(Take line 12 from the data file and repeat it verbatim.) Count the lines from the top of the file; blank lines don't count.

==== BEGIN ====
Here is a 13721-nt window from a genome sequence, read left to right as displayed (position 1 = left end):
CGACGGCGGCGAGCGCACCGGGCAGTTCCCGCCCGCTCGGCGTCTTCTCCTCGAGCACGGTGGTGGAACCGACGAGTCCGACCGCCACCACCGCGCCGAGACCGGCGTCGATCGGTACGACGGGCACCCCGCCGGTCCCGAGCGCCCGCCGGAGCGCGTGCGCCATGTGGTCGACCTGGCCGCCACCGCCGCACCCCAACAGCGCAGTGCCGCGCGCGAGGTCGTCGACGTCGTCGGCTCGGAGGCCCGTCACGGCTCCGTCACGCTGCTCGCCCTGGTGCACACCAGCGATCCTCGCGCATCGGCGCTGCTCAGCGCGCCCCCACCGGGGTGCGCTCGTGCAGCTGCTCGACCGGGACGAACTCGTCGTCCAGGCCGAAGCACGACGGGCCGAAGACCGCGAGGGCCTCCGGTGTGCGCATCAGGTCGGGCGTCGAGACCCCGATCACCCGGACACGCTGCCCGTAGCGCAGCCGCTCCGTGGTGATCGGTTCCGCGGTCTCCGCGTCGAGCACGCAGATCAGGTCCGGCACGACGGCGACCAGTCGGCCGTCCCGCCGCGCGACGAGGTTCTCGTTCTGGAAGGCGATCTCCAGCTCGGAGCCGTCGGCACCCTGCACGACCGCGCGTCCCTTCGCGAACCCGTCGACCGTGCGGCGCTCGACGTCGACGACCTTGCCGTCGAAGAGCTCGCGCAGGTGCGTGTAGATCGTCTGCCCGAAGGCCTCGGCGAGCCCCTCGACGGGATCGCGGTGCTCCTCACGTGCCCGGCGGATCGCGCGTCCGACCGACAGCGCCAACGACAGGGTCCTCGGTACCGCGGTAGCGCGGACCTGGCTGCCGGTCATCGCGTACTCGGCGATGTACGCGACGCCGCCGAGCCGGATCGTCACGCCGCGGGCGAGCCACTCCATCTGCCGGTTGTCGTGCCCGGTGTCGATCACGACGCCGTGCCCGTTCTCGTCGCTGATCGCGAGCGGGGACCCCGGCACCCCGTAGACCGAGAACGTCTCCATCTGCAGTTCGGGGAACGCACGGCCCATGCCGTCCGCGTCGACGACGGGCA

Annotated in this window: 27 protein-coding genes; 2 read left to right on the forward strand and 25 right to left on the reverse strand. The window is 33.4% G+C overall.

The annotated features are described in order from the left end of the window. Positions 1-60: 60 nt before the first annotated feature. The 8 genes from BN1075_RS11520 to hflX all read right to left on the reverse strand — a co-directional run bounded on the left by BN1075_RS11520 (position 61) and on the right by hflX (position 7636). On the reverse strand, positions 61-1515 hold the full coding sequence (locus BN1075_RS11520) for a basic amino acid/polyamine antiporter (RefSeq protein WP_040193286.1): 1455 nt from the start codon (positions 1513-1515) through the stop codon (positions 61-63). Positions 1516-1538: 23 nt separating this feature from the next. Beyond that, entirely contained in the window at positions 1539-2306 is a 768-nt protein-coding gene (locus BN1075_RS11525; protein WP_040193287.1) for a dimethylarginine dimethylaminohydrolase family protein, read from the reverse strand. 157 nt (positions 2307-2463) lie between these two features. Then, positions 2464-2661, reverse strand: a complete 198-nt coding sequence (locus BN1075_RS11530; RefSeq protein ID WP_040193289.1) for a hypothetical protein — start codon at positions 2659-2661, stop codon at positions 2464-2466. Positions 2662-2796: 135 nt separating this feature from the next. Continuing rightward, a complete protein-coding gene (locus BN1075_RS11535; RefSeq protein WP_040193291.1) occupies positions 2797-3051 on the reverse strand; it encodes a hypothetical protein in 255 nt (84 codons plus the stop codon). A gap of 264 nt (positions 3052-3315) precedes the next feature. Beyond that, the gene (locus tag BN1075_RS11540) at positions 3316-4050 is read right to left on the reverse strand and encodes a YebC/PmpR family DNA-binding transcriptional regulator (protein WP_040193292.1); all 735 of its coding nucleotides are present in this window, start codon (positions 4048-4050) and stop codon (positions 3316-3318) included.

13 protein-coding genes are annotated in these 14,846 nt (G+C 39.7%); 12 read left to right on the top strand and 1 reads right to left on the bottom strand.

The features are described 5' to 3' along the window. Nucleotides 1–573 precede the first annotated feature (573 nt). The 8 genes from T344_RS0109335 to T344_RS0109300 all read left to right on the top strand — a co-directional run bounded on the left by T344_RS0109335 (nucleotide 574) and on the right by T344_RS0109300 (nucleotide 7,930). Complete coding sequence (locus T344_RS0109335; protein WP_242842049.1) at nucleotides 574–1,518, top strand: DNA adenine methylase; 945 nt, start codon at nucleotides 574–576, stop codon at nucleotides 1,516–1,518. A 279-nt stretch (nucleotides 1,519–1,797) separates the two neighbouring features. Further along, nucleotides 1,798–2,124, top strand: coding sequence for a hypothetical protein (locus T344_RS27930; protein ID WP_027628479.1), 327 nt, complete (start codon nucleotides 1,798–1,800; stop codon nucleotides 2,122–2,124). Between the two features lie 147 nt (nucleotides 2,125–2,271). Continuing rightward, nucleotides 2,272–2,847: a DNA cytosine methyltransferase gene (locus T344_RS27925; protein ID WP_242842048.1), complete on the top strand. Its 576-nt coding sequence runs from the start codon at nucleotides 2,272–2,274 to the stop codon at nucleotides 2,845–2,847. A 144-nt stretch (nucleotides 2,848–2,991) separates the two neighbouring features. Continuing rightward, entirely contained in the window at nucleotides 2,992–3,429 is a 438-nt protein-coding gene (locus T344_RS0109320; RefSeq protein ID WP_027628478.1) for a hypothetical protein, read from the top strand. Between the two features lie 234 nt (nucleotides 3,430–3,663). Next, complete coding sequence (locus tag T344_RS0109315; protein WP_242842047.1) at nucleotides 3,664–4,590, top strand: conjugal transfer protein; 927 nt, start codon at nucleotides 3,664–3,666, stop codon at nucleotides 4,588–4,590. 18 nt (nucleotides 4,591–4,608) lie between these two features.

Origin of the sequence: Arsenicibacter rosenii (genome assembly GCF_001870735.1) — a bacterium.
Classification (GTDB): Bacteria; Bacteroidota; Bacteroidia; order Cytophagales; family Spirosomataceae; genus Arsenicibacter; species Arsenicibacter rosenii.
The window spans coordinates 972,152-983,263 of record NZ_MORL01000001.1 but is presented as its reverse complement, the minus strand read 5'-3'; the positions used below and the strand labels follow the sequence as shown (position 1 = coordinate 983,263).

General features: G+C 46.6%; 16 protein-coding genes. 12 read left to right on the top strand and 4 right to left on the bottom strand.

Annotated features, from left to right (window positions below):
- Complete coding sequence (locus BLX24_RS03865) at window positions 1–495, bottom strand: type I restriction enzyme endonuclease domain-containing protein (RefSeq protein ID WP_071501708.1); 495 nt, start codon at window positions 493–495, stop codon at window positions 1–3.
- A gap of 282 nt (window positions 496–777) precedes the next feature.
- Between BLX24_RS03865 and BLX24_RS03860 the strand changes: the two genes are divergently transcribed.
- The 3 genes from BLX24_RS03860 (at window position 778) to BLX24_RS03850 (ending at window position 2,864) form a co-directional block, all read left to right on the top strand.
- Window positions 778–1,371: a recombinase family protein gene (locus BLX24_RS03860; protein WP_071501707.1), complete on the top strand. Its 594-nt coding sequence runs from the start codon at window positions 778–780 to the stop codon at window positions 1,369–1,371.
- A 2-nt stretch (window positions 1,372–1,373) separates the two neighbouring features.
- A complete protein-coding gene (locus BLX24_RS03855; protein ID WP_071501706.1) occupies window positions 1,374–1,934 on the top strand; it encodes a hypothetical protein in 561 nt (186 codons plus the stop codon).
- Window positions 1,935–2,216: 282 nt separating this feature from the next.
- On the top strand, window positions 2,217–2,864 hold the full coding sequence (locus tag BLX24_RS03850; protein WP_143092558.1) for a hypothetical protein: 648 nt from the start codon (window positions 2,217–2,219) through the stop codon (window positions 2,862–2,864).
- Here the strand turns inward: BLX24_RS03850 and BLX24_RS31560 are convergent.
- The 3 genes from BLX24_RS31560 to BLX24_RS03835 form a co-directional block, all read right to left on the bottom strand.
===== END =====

- Complete coding sequence (locus BLX24_RS03865) at window positions 1–495, bottom strand: type I restriction enzyme endonuclease domain-containing protein (RefSeq protein ID WP_071501708.1); 495 nt, start codon at window positions 493–495, stop codon at window positions 1–3.